The rainy conditions played a factor, but after Week 1, it looks like the Chicago Bears gave the NFL a blueprint for stopping Trey Lance.
Going into Week 1, the talk centered around two topics when it came to the 49ers visiting the Bears. First, Chicago was supposed to be bad, and second, the matchup of Justin Fields vs. fellow draft mate Trey Lance.
By the end of the day, Chicago got the last laugh against San Francisco with a 19-10 victory, and Matt Eberflus’ defense may have provided an answer on how to neutralize the young 49ers signal-caller.
#Bears did not blitz #49ers QB Trey Lance on any of his 34 dropbacks Sunday. Lance is the 7th QB in the last 15 seasons to drop back to pass 30+ times and not face a blitz. Quarterbacks in those situations are 1-6.
— Nick Wagoner (@nwagoner) September 11, 2022
No blitzing. Just pressure from the front line. In this case, the front four. The Bears’ 4-3 system relies heavily on pressure from the defensive line. Moreover, this current rendition has Robert Quinn and others who aren’t as well known. And this is their first game together as a unit. Also, there was something else that the Bears picked up from the game.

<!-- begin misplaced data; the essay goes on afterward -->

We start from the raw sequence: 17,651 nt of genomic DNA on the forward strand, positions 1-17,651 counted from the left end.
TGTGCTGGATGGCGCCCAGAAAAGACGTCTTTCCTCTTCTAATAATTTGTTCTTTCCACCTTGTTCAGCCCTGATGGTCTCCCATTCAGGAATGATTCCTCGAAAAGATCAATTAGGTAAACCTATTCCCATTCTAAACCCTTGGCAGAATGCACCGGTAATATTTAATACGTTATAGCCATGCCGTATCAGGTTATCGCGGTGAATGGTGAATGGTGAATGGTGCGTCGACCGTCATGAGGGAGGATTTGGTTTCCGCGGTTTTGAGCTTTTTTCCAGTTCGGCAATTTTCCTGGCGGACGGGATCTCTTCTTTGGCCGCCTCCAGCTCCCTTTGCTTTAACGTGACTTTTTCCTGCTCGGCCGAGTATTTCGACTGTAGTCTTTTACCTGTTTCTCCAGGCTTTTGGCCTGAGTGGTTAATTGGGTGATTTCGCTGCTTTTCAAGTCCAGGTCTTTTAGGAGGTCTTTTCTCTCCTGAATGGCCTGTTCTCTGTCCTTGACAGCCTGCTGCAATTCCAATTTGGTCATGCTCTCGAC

#Bears rookie DE Dominique Robinson said he picked up a tendency from Trent Williams on tape. Saw that he would kick his left foot twice for a pass play.
He used it to his advantage.
— Zack Pearson (@Zack_Pearson) September 11, 2022
The fact that a rookie could pick that up from a future Hall of Fame Left Tackle is quite impressive. Moreover, it contributed heavily to how the Bears could attack San Francisco defensively and make life for Trey Lance uncomfortable, even with the rainy weather conditions.
Bears may have found the blueprint to stop Trey Lance and the 49ers
San Francisco prides itself on being a strong team up front, both offensively and defensively. The defense showed up, but the offensive line failed to get physical with the Bears front. That’s not a good recipe for success when the system of the 49ers is heavily predicated on offensive line play.
Though the west-coast system that Kyle Shanahan runs requires more agile offensive linemen, they still need a large amount of upper and lower body strength to combat physical defensive fronts, similar to what Chicago currently employs. Moreover, it is about pressure and timing, and against the Bears, Lance seemed rattled multiple times, this while facing simple yet effective pressure.
It doesn’t get any easier for the 49ers. They are a team expected to make a run at the Super Bowl after reaching the NFC Championship game last season. Moreover, the heavy investment they have in Lance only increases expectations. The Bears? Not much of an expectation, yet they seemed to have given a blueprint on how to rattle the 49ers. That could go a long way toward determining how this season plays out.
This content was originally published here.